First, rewrite the function as
$f(x)=\ln(1+(\cos x-1))\!$.
We have for the natural logarithm (by using the big O notation)
$\ln(1+x) = x - \frac{x^2}2 + \frac{x^3}3 + {O}(x^4)\!$
and for the cosine function
$\cos x - 1 = -\frac{x^2}2 + \frac{x^4}{24} - \frac{x^6}{720} + {O}(x^8)\!$
The latter series expansion has a zero constant term, which enables us to substitute the second series into the first one and to easily omit terms of higher order than the 7th degree by using the big O notation:
\begin{align}f(x)&=\ln(1+(\cos x-1))\ &=\bigl(\cos x-1\bigr) - \frac12\bigl(\cos x-1\bigr)^2 + \frac13\bigl(\cos x-1\bigr)^3+ {O}\bigl((\cos x-1)^4\bigr)\\&=\biggl(-\frac{x^2}2 + \frac{x^4}{24} - \frac{x^6}{720} +{O}(x^8)\biggr)-\frac12\biggl(-\frac{x^2}2+\frac{x^4}{24}+{O}(x^6)\biggr)^2+\frac13\biggl(-\frac{x^2}2+O(x^4)\biggr)^3 + {O}(x^8)\\ & =-\frac{x^2}2 + \frac{x^4}{24}-\frac{x^6}{720} - \frac{x^4}8 + \frac{x^6}{48} - \frac{x^6}{24} +O(x^8)\ & =- \frac{x^2}2 - \frac{x^4}{12} - \frac{x^6}{45}+O(x^8). \end{align}\!
.Since the cosine is an even function, the coefficients for all the odd powers x, x3, x5, x7, ...^ The DAG will instead hold all Taylor coefficients of degree 0...k of all intermediate variables for calculating the function.

^ Even and Odd Functions .
• Informal Derivation of Taylor Series 20 January 2010 23:45 UTC www.dsprelated.com [Source type: Reference]

have to be zero.

### Second example

Suppose we want the Taylor series at 0 of the function
$g(x)=\frac{e^x}{\cos x}\!$.
We have for the exponential function
$e^x = \sum^\infty_{n=0} {x^n\over n!} =1 + x + {x^2 \over 2!} + {x^3 \over 3!} + {x^4 \over 4!}+\cdots\!$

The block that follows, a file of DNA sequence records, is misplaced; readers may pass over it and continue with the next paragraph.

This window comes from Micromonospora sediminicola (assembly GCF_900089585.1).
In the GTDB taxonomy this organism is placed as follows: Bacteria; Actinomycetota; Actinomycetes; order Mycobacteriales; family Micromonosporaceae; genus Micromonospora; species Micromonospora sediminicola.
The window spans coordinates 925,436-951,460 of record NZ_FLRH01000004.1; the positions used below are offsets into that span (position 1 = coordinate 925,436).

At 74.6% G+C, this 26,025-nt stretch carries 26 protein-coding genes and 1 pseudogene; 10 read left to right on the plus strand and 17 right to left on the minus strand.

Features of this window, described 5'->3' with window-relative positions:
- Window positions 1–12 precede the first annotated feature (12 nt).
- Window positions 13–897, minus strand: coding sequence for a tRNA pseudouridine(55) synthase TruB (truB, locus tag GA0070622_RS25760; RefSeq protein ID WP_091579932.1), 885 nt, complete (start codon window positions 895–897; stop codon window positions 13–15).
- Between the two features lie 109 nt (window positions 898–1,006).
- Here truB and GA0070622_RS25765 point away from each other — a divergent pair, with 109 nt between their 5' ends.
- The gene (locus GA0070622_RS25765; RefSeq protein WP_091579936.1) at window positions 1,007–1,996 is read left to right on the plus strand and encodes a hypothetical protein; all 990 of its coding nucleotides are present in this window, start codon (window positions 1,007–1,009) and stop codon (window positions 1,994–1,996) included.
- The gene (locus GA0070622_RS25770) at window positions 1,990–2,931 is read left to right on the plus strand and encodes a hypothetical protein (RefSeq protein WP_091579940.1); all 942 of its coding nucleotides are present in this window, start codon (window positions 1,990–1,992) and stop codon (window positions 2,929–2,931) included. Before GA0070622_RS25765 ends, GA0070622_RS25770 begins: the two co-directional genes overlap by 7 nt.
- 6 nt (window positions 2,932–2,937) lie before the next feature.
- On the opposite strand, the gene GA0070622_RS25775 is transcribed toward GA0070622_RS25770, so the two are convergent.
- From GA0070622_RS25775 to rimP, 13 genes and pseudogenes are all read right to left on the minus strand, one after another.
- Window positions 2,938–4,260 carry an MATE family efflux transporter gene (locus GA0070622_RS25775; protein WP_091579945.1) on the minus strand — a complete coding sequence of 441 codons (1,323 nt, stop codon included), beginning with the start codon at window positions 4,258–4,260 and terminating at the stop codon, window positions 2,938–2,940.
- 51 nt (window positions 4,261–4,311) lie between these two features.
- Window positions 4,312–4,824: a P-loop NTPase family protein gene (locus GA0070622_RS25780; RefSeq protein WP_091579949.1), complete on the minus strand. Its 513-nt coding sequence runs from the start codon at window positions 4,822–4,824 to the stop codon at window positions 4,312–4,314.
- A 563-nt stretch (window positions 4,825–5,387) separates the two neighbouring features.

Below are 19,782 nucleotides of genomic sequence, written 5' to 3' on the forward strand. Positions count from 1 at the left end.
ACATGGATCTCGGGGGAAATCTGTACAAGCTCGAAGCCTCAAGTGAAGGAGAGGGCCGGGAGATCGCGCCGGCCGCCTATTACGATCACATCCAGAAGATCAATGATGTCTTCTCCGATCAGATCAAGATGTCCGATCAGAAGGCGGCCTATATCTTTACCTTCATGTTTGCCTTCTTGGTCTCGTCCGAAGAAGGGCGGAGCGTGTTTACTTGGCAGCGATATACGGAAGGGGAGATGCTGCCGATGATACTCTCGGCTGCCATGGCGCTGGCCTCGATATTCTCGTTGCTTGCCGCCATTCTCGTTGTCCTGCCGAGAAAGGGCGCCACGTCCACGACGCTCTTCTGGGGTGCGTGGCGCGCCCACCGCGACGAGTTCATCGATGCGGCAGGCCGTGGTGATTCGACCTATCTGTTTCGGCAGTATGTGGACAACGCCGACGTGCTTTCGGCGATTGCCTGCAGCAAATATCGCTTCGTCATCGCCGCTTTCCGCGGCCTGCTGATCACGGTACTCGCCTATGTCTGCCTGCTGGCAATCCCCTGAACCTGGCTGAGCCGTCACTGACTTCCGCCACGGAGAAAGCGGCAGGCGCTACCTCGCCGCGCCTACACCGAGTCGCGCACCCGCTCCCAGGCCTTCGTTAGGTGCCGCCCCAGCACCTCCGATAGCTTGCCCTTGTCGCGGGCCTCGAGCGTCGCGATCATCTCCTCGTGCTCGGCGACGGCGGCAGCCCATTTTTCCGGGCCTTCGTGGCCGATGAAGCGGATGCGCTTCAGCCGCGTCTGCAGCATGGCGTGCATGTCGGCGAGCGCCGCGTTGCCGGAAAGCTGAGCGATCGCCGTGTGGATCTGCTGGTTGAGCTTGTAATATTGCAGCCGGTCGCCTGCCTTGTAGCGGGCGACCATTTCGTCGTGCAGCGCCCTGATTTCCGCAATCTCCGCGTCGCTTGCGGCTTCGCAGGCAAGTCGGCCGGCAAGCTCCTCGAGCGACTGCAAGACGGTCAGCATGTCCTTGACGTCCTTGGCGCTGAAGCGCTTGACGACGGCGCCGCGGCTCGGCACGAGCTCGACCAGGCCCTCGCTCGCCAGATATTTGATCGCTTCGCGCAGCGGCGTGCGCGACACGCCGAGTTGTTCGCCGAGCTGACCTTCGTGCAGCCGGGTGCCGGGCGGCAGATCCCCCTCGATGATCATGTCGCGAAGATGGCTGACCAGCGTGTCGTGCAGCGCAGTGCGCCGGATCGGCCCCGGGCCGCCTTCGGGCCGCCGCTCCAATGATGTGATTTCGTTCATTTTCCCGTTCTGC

and, as in the first example,
$\cos x = 1 - {x^2 \over 2!} + {x^4 \over 4!} - \cdots\!$
Assume the power series is
${e^x \over \cos x} = c_0 + c_1 x + c_2 x^2 + c_3 x^3 + \cdots\!$
Then multiplication with the denominator and substitution of the series of the cosine yields
\begin{align} e^x &= (c_0 + c_1 x + c_2 x^2 + c_3 x^3 + \cdots)\cos x\ &=\left(c_0 + c_1 x + c_2 x^2 + c_3 x^3 + c_4x^4 + \cdots\right)\left(1 - {x^2 \over 2!} + {x^4 \over 4!} - \cdots\right)\\&=c_0 - {c_0 \over 2}x^2 + {c_0 \over 4!}x^4 + c_1x - {c_1 \over 2}x^3 + {c_1 \over 4!}x^5 + c_2x^2 - {c_2 \over 2}x^4 + {c_2 \over 4!}x^6 + c_3x^3 - {c_3 \over 2}x^5 + {c_3 \over 4!}x^7 +\cdots \end{align}\!
Collecting the terms up to fourth order yields
$=c_0 + c_1x + \left(c_2 - {c_0 \over 2}\right)x^2 + \left(c_3 - {c_1 \over 2}\right)x^3+\left(c_4+{c_0 \over 4!}-{c_2\over 2}\right)x^4 + \cdots\!$
Comparing coefficients with the above series of the exponential function yields the desired Taylor series
$\frac{e^x}{\cos x}=1 + x + x^2 + {2x^3 \over 3} + {x^4 \over 2} + \cdots.\!$

## Taylor series as definitions

.Classically, algebraic functions are defined by an algebraic equation, and transcendental functions (including those discussed above) are defined by some property that holds for them, such as a differential equation.^ Jstor.   Taylor polynomials of implicit functions, of inverse functions, and of solutions of ordinary differential equations.

^ MathSciNet.   On the representation by integrals of some functions defined by Taylor expansions and its application to the solution of partial differential equations.

^ Taylor-Dirichlet Series and Algebraic Differential-Difference Equations    Frank Wadleigh   Proceedings of the American Mathematical Society, Vol.